Failure of SCID-X1 gene therapy in older patients.
ABSTRACT Gene therapy has been shown to be a highly effective treatment for infants with typical X-linked severe combined immunodeficiency (SCID-X1, gammac-deficiency). For patients in whom previous allogeneic transplantation has failed, and others with attenuated disease who may present later in life, the optimal treatment strategy in the absence of human leukocyte antigen (HLA)-matched donors is unclear. Here we report the failure of gene therapy in 2 such patients, despite effective gene transfer to bone marrow CD34(+) cells, suggesting that there are intrinsic host-dependent restrictions to efficacy. In particular, there is likely to be a limitation to initiation of normal thymopoiesis, and we therefore suggest that intervention for these patients should be considered as early as possible.
- SourceAvailable from: Claudia R Ball[Show abstract] [Hide abstract]
ABSTRACT: Wiskott-Aldrich syndrome (WAS) is characterized by microthrombocytopenia, immunodeficiency, autoimmunity, and susceptibility to malignancies. In our hematopoietic stem cell gene therapy (GT) trial using a γ-retroviral vector, 9 of 10 patients showed sustained engraftment and correction of WAS protein (WASP) expression in lymphoid and myeloid cells and platelets. GT resulted in partial or complete resolution of immunodeficiency, autoimmunity, and bleeding diathesis. Analysis of retroviral insertion sites revealed >140,000 unambiguous integration sites and a polyclonal pattern of hematopoiesis in all patients early after GT. Seven patients developed acute leukemia [one acute myeloid leukemia (AML), four T cell acute lymphoblastic leukemia (T-ALL), and two primary T-ALL with secondary AML associated with a dominant clone with vector integration at the LMO2 (six T-ALL), MDS1 (two AML), or MN1 (one AML) locus]. Cytogenetic analysis revealed additional genetic alterations such as chromosomal translocations. This study shows that hematopoietic stem cell GT for WAS is feasible and effective, but the use of γ-retroviral vectors is associated with a substantial risk of leukemogenesis.Science translational medicine 03/2014; 6(227):227ra33. · 14.41 Impact Factor
- [Show abstract] [Hide abstract]
ABSTRACT: Thirty years ago, retroviral transfer of genetic material into hematopoietic stem and progenitor cells (HSC/Ps) led to predictions that this technology would transform modern medicine [Nature 1983;305:556-558; Nature 1984;310:476-480]. Studies studies in several immunodeficiency diseases in the past 15 years have demonstrated clear proof of principle that gene therapy can have long-lasting, potentially curative effects without the need to search for allogeneic donors and without risk of graft-versus-host disease. Improvement in gene transfer efficiency for target HSC/Ps brought to light issues of insertional mutagenesis caused by transfer vectors, resulting in oncogene transactivation and leukemias. Lessons from these adverse events have now led to a new generation of vectors, refinements in conditioning regimens, and manufacturing, which are paving the way for expanded applications of the current technology and recent emphasis on gene targeting/genome editing as the next advancements in the field.STEM CELLS TRANSLATIONAL MEDICINE 03/2014; · 3.60 Impact Factor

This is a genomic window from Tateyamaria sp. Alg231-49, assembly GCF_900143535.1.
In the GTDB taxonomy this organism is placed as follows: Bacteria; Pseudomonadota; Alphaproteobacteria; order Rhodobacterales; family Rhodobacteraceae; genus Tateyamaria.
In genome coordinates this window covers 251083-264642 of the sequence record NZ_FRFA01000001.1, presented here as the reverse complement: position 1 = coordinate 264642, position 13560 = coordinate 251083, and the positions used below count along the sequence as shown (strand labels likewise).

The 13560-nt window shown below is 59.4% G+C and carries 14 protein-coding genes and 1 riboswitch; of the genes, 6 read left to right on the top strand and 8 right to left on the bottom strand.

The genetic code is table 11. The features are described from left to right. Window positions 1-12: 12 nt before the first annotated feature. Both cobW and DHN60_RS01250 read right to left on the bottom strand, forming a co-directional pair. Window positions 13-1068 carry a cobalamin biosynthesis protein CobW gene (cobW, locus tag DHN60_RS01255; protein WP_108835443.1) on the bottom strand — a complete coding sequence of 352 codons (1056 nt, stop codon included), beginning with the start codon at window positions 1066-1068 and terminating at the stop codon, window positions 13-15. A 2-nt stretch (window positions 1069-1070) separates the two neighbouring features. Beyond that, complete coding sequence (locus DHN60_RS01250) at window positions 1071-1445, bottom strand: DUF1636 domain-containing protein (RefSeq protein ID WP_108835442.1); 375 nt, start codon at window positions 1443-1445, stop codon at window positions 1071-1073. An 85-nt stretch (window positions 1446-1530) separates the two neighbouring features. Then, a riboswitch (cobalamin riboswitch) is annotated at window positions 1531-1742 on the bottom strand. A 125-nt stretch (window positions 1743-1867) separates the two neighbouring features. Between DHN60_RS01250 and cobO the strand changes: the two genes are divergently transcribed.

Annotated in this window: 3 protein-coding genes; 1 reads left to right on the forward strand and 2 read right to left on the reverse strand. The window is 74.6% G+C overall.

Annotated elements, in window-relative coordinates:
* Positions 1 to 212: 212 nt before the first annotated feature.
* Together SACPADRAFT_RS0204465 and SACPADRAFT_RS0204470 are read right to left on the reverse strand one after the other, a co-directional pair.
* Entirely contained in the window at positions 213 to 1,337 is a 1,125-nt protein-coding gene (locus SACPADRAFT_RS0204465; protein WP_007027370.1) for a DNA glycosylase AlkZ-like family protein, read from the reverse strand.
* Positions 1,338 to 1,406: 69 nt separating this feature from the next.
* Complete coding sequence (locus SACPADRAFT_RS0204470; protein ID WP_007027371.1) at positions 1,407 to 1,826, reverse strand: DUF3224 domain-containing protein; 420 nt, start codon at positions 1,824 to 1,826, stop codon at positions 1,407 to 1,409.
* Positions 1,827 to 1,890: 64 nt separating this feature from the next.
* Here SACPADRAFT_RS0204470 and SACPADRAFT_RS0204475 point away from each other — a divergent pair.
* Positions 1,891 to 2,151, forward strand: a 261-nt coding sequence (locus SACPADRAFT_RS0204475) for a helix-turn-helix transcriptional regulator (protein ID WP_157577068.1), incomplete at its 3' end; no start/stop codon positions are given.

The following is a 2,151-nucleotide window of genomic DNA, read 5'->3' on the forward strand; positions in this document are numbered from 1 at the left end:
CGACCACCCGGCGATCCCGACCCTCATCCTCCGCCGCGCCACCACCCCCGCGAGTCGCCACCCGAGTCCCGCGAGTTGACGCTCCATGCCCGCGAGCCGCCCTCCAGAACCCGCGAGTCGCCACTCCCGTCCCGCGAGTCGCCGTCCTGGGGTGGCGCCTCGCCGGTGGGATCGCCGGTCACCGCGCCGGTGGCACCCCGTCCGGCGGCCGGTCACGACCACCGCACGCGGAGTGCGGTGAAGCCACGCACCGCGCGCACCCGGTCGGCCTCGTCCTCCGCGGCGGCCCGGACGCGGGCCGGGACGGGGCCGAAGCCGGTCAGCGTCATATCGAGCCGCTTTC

- [Show abstract] [Hide abstract]
ABSTRACT: Introduction: During the last decade, gene therapy has emerged as a convincing therapy for primary immunodeficiencies (PIDs). Ex vivo gene transfer into autologous hematopoietic stem cells (HSCs) via viral vectors permits sustained correction of T cell immunodeficiency in two forms of severe combined immunodeficiency: X-linked SCID (SCID-X1) (γ chain [γc] deficiency) and adenosine deaminase deficiency. However, this success has been balanced by the occurrence of genotoxicity generated by the integration of first-generation retroviral vectors. Recently, the development of safer self-inactivating vectors has led to the initiation of new studies with the hope of equivalent efficacy and a better safety profile. Areas covered: This review article focuses on the updated results of gene therapy trials for PIDs - from early studies to ongoing clinical trials. We detail the major advances made in gene transfer and repair technologies, and discuss the many ways to extend our present experience. Expert opinion: With optimization in terms of safety and efficacy, gene therapy by lentiviral transduction could become a compelling alternative to allogeneic HSC transplantation, and thus may take center stage in the management of PIDs in coming years.Expert opinion on biological therapy 06/2014; 14(6):789-98. · 3.22 Impact Factor